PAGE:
One month ago it seemed the Nevada Presidential contest was too close to call. President Obama had a 5 percent lead, but Republicans were campaigning relentlessly as many declared Nevada as a possible “pick off state” given the current state of the local economy. Former Governor Romney had been closing the gap in the statewide polls in the past few months and as a result gaining serious momentum. It seemed the debates, attack ads and differing campaign narratives might have a large enough impact on Nevada voters to provide a significant bounce in the polls for one candidate or the other. So far, this hasn’t been the case. While both campaigns argue strenuously that this election is about a clear choice of two different visions for the country, Nevada has yet to come to a majority decision on which view to choose.
Although Nevada voters have yet to make a clear choice, there has still been movement in the polls from last month. Currently, Politico shows Obama ahead of Romney 48 to 45 percent. Although a smaller lead from the month before (50-45), this slim three-point lead has actually been an upward battle for President Obama following his first debate performance on October 3rd. In the days immediately after that first debate, The Huffington Post Election Dashboard, which combines the latest opinion polls using a poll-tracking model updated whenever a new poll is released, showed Obama and Romney as close as 2 percentage points away from one another in Nevada. At one point after the debate a SurveyUSA poll showed Obama leading by only one point. It seems that President Obama now finally has the polls trending back in his favor since his first debate performance. However, there is still much work to be done to secure Nevada.
Lets look at how specific groups in Nevada are polling:
- According to a Las Vegas Review Journal poll, Obama leads Romney 52 – 44 percent with the Latino cohort. Other surveys have shown Obama outpolling Romney by much wider margins.
- This is directionally consistent with national polls, showing Obama ahead of Romney 69 – 21 percent.
Voters 50 +
- Romney leads Obama 49 – 46 percent.
- This margin has decreased in the last week. Immediately after the first presidential debate, Romney held the lead with a nine-point margin. Many attribute Obama’s comeback with this group to Vice President Biden’s debate attack on Congressman Paul Ryan’s Medicare proposal.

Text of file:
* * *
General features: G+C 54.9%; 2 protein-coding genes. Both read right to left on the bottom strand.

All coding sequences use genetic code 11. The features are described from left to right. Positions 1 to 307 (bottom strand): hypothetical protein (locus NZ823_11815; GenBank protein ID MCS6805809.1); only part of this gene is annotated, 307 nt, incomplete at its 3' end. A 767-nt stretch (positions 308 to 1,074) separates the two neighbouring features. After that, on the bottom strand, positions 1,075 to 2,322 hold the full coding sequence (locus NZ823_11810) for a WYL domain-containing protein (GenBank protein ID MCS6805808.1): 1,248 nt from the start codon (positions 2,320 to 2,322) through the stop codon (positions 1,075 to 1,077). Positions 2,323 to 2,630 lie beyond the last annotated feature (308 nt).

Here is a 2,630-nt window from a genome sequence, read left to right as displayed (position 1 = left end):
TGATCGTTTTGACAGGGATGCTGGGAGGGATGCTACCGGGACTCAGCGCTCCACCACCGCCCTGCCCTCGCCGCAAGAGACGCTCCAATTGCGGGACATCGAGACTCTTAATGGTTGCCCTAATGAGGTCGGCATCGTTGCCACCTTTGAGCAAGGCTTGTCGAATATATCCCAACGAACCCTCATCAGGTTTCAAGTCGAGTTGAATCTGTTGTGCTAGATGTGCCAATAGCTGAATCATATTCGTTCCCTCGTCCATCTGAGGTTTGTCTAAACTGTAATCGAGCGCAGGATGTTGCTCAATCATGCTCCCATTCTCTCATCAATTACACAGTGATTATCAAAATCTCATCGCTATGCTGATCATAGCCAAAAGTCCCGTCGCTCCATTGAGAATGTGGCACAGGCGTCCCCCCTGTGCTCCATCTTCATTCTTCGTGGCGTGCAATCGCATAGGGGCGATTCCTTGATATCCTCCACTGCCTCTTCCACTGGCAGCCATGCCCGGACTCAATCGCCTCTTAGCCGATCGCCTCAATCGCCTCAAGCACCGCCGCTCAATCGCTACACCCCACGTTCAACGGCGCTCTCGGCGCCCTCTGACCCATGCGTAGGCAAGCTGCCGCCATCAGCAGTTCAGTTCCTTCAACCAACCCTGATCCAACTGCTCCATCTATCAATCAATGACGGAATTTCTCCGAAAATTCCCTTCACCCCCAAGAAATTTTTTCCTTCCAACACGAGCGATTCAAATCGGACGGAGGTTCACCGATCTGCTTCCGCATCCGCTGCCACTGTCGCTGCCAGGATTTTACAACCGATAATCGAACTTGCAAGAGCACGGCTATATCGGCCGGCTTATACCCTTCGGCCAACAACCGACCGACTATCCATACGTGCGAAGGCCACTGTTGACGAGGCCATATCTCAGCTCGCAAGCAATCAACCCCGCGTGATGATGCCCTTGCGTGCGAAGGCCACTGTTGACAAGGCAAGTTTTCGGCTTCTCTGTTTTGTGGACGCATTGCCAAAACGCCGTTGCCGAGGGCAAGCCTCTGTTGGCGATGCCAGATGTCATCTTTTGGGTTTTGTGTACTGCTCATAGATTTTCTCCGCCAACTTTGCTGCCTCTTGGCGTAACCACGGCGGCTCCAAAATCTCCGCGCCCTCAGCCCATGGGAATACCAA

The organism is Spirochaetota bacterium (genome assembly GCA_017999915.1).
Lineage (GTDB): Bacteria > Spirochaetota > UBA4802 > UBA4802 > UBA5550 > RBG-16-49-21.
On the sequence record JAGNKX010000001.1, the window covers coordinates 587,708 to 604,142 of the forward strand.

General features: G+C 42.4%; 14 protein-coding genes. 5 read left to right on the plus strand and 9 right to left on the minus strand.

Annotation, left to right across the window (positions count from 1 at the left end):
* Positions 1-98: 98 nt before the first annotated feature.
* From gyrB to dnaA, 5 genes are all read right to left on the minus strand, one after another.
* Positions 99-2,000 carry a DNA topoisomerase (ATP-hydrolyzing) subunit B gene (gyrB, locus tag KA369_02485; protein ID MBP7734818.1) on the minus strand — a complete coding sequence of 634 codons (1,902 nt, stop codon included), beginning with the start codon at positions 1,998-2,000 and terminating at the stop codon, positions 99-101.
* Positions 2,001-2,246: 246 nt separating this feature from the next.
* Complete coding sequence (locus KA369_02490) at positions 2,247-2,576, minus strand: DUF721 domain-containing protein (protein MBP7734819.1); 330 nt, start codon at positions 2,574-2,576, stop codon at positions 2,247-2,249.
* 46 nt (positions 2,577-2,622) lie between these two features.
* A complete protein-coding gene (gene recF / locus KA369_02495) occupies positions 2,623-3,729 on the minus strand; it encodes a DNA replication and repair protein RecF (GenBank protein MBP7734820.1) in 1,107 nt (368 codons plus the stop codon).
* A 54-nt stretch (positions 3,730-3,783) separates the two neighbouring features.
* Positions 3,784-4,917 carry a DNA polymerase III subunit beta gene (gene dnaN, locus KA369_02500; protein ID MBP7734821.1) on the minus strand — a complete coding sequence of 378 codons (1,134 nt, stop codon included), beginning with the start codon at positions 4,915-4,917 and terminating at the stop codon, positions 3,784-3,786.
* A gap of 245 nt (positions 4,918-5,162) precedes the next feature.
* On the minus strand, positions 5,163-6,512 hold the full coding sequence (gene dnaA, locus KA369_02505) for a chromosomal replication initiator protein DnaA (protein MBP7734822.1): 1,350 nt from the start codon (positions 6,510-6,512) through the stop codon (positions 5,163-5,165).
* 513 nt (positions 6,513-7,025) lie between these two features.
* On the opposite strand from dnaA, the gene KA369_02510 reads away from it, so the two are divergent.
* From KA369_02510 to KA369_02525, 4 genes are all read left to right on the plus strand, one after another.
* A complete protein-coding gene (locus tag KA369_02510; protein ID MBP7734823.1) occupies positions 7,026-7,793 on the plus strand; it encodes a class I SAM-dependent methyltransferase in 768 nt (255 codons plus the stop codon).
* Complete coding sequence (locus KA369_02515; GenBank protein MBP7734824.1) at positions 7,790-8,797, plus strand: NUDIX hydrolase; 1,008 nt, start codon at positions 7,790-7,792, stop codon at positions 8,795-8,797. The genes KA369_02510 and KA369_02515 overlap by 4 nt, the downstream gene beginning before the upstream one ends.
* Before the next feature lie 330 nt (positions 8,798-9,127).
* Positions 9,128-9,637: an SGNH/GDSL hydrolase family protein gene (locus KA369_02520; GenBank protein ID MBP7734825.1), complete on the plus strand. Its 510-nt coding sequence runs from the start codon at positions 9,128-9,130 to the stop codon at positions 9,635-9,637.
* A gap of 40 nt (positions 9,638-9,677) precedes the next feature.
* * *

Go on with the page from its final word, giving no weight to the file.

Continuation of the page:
- Romney holds a significant lead among this group that has been growing since August. Currently, polls show Romney ahead of Obama with independents 52 – 34 percent.
- The spike in this lead has been attributed to Romney’s successful attacks on Obama’s economic record during the debates. Nevada was hit extremely hard by the recession and this is an issue that is close to home for many Nevada voters.
- Obama holds the lead with moderates by 53 – 41 percent.
- This has been a shrinking lead for the President as in the days after the first debate, Obama held a 21 point lead among this group. Similar to Independent voters, it is believed that Romney’s more recent attacks on Obama’s economic record has helped to decrease Obama’s lead among moderate voters.
- Men favor Romney 49 – 44 percent.
- Women prefer Obama 52 – 42 percent. This is an important lead for Obama, as his lead among women nationwide seems to be eroding. President Obama won the female vote by a large margin in 2008 and it is crucial to his reelection that he wins the female vote again.
Romney’s recent momentum with independent and moderate voters is key given the Democratic voter registration advantage in Nevada.
As one would expect, the two campaigns are spinning the most recent polls differently. Senior Obama campaign adviser, Robert Gibbs, said President Obama always knew the race would tighten as Election Day drew near, but he believes the President is well positioned to win re-election. “I think we’re in a good spot, not just in Nevada, but in all the battleground states.”
Romney campaign official, Darren Littell, communications director for Team Nevada, said Republicans are pleased that Romney continues to gain support from independents, and they see victory in sight. “The gain in independents is not shocking because they are most likely to swing, and they’ve seen that Governor Romney is not only a plausible alternative to President Obama, but a better alternative,” Littell said.
With 20 days to go, Nevada is definitely still up for grabs by either candidate. In the next 20 days President Obama needs to be sure to excite Democrats in the state to go to the polls on Election Day and capitalize on the Democratic voter advantage. Romney needs to continue to speak to Independents and Moderate in Nevada, in hopes of gaining enough support to balance out the Democratic voter registration advantage.